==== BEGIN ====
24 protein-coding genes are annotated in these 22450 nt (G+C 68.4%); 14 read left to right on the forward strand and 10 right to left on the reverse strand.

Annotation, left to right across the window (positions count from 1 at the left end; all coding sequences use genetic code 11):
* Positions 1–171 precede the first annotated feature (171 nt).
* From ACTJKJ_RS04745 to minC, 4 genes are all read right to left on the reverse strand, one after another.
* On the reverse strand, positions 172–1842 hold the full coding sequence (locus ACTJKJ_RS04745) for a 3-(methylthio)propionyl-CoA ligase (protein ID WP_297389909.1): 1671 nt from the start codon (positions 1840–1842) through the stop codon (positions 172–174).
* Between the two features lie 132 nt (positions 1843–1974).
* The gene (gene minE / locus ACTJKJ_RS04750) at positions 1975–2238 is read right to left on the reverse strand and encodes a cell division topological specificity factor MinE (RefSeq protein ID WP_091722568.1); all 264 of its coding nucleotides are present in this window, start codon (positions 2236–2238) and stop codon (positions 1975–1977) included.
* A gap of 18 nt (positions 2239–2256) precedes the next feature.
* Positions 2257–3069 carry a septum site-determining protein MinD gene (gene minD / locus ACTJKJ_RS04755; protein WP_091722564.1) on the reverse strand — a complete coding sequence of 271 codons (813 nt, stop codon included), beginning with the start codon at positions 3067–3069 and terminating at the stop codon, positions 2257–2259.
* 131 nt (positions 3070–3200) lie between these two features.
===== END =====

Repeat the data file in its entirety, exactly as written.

24 protein-coding genes are annotated in these 22450 nt (G+C 68.4%); 14 read left to right on the forward strand and 10 right to left on the reverse strand.

Annotation, left to right across the window (positions count from 1 at the left end; all coding sequences use genetic code 11):
* Positions 1–171 precede the first annotated feature (171 nt).
* From ACTJKJ_RS04745 to minC, 4 genes are all read right to left on the reverse strand, one after another.
* On the reverse strand, positions 172–1842 hold the full coding sequence (locus ACTJKJ_RS04745) for a 3-(methylthio)propionyl-CoA ligase (protein ID WP_297389909.1): 1671 nt from the start codon (positions 1840–1842) through the stop codon (positions 172–174).
* Between the two features lie 132 nt (positions 1843–1974).
* The gene (gene minE / locus ACTJKJ_RS04750) at positions 1975–2238 is read right to left on the reverse strand and encodes a cell division topological specificity factor MinE (RefSeq protein ID WP_091722568.1); all 264 of its coding nucleotides are present in this window, start codon (positions 2236–2238) and stop codon (positions 1975–1977) included.
* A gap of 18 nt (positions 2239–2256) precedes the next feature.
* Positions 2257–3069 carry a septum site-determining protein MinD gene (gene minD / locus ACTJKJ_RS04755; protein WP_091722564.1) on the reverse strand — a complete coding sequence of 271 codons (813 nt, stop codon included), beginning with the start codon at positions 3067–3069 and terminating at the stop codon, positions 2257–2259.
* 131 nt (positions 3070–3200) lie between these two features.